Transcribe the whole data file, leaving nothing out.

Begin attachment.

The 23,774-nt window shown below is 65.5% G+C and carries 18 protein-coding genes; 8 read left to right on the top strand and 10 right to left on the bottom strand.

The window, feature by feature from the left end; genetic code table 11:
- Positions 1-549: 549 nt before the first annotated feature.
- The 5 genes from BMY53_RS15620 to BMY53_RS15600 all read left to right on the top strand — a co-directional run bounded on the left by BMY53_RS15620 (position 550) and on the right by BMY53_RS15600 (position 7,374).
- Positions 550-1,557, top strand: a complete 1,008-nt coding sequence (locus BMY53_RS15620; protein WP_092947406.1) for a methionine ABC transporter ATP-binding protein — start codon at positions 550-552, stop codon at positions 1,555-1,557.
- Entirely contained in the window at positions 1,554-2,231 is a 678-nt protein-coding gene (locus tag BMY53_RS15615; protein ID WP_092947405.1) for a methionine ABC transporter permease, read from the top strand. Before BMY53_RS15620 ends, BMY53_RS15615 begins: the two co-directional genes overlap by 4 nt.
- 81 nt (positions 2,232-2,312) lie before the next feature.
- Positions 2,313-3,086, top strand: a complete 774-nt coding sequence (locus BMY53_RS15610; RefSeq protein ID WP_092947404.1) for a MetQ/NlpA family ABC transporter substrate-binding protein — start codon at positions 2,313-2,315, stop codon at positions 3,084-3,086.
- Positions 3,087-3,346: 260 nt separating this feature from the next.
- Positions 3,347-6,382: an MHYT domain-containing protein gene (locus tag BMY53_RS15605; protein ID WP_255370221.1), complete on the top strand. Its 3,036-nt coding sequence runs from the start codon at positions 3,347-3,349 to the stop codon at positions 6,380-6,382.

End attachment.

The 23,774-nt window shown below is 65.5% G+C and carries 18 protein-coding genes; 8 read left to right on the top strand and 10 right to left on the bottom strand.

The window, feature by feature from the left end; genetic code table 11:
- Positions 1-549: 549 nt before the first annotated feature.
- The 5 genes from BMY53_RS15620 to BMY53_RS15600 all read left to right on the top strand — a co-directional run bounded on the left by BMY53_RS15620 (position 550) and on the right by BMY53_RS15600 (position 7,374).
- Positions 550-1,557, top strand: a complete 1,008-nt coding sequence (locus BMY53_RS15620; protein WP_092947406.1) for a methionine ABC transporter ATP-binding protein — start codon at positions 550-552, stop codon at positions 1,555-1,557.
- Entirely contained in the window at positions 1,554-2,231 is a 678-nt protein-coding gene (locus tag BMY53_RS15615; protein ID WP_092947405.1) for a methionine ABC transporter permease, read from the top strand. Before BMY53_RS15620 ends, BMY53_RS15615 begins: the two co-directional genes overlap by 4 nt.
- 81 nt (positions 2,232-2,312) lie before the next feature.
- Positions 2,313-3,086, top strand: a complete 774-nt coding sequence (locus BMY53_RS15610; RefSeq protein ID WP_092947404.1) for a MetQ/NlpA family ABC transporter substrate-binding protein — start codon at positions 2,313-2,315, stop codon at positions 3,084-3,086.
- Positions 3,087-3,346: 260 nt separating this feature from the next.
- Positions 3,347-6,382: an MHYT domain-containing protein gene (locus tag BMY53_RS15605; protein ID WP_255370221.1), complete on the top strand. Its 3,036-nt coding sequence runs from the start codon at positions 3,347-3,349 to the stop codon at positions 6,380-6,382.